The Rugg and Taylor “Cryptologia” article on the Voynich Manuscript

By Gordon Rugg and Gavin Taylor

Standard disclaimer: This article represents our own opinions, and does not reflect the views of Keele University or of Gavin’s employer, Heath Lane Academy, Leicester.

We’ve recently had an article published in Cryptologia about our work on the Voynich Manuscript, which was discussed in New Scientist. The Cryptologia article is behind a paywall, so in this article we’ve summarised the key points, for anyone who wants some more detail.

The background

Our involvement with the Voynich Manuscript started when Gordon needed a test of concept for the Verifier method that he had developed with Jo Hyde, for detecting errors in previous research into hard, unsolved problems.

The Voynich Manuscript is a book in a unique script, with odd illustrations, which had previously been believed to be an undeciphered text, either in a unidentified language or in an uncracked code. There were serious problems with both those explanations for the manuscript. If it was an unidentified language, then it was an extremely strange one. If it was an uncracked code, then it was either astonishingly sophisticated, or was based on a very unusual set of principles. The third main possibility, namely that the manuscript contained only meaningless gibberish, had been generally discounted, because there are numerous odd statistical regularities in the text of the manuscript, which everyone believed were much too complex to have been hoaxed.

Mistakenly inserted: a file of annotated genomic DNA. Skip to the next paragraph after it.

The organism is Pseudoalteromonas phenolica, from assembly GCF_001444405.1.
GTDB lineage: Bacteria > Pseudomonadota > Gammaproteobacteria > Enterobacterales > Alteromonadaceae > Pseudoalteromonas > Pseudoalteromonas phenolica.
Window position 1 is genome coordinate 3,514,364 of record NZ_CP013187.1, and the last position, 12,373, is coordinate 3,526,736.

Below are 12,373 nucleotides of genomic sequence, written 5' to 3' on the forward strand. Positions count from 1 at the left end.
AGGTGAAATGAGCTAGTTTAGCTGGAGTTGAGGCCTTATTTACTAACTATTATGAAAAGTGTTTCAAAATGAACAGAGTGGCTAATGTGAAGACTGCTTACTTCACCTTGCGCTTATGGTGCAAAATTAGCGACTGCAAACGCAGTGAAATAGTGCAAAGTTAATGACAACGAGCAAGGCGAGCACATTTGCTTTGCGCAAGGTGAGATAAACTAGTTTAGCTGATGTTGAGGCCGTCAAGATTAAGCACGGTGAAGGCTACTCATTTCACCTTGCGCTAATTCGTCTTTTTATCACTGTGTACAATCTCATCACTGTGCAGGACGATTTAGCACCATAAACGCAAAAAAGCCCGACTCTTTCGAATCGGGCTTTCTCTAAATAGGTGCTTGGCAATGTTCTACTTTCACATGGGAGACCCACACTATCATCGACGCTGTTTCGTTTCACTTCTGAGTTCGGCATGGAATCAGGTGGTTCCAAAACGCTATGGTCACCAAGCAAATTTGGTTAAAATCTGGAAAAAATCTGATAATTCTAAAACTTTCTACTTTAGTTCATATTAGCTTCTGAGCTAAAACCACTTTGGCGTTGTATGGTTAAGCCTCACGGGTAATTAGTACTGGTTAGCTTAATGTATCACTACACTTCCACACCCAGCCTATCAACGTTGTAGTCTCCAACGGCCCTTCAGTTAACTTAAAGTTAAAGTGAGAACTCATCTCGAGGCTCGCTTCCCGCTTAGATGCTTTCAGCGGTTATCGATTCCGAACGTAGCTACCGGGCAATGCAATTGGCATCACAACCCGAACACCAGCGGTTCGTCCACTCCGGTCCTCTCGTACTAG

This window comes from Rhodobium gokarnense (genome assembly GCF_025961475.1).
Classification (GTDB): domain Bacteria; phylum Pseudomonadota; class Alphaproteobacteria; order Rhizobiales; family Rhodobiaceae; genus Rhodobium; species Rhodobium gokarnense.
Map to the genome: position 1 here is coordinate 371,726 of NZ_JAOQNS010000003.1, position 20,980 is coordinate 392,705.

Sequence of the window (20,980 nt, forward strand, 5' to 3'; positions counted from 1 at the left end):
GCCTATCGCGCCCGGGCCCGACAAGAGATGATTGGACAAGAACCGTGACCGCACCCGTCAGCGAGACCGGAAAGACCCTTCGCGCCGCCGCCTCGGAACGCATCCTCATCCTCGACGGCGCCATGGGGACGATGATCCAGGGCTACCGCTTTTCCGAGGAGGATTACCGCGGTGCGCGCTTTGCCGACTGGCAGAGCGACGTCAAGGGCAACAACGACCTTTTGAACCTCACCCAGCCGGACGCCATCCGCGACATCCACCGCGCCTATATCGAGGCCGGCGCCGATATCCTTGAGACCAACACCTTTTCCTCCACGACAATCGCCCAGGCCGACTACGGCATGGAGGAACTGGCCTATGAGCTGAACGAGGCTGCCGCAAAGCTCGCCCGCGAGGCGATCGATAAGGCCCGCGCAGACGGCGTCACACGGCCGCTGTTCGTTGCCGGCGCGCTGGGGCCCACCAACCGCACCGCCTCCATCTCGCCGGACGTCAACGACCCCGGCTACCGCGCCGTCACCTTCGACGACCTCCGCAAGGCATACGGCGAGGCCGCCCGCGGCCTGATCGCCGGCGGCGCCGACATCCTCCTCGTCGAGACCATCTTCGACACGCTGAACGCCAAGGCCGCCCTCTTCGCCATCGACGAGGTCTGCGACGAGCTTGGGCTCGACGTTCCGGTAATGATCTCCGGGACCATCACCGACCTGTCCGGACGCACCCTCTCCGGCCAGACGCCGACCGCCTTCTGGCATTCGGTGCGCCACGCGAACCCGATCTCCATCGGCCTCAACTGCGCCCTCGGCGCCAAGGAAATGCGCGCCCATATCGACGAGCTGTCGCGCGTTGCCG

Gordon’s work showed that this belief was mistaken, and that the most distinctive qualitative features of the Voynich Manuscript could be replicated using low-tech hoaxing methods. This resulted in an article in Cryptologia in 2004.

Gordon’s initial work, however, did not address the quantitative statistical regularities of the text in the manuscript.

Our recent article in Cryptologia addresses this issue, and shows how the most distinctive quantitative features of the VMS can be replicated using the same low-tech hoaxing methods as Gordon’s previous work. These features arise as unintended consequences of the technology being used, which produces statistical regularities as unplanned but inevitable side-effects.

Taken together, these two articles show that the key unusual features of the Voynich Manuscript can be explained as the products of a low-tech mechanism for producing meaningless gibberish.


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Tucker and Talbert and the Voynich Manuscript

By Gordon Rugg

There’s a new paper about the Voynich Manuscript. It’s  been published in HerbalGram, The Journal of the American Herbal Council, by Tucker & Talbert, and it’s been featured in New Scientist. It will probably also be featured by all the usual suspects.

Rather than go through it in detail, I’ll put up this resource, which readers might find useful. It can be easily adapted for other purposes. You get a point for every “no” that goes into a box on the right. I’ve tested it on the Tucker & Talbert paper, which contains some fascinating speculations about extinct Mexican languages that might feature in the Voynich Manuscript.

I hope you’ll find this useful.

voynich bingo3

The Tucker & Talbert paper is available online here:

A Very British Mystery, part 3: The D’Agapeyeff Cipher’s Table of Contents

By Gordon Rugg & Gavin Taylor

That’s not exactly the most inspiring title ever written, but sometimes humble examples illustrate much more profound principles, as in the way that the eminent physicist Faraday used an ordinary candle to demonstrate some of the key concepts in chemistry.

This particular case isn’t quite so illustrious, but it’s still a lot more interesting than it might appear, and a good illustration of some important principles about how best to do research, whichever field you’re working in. It’s also a good example of mistakes to avoid…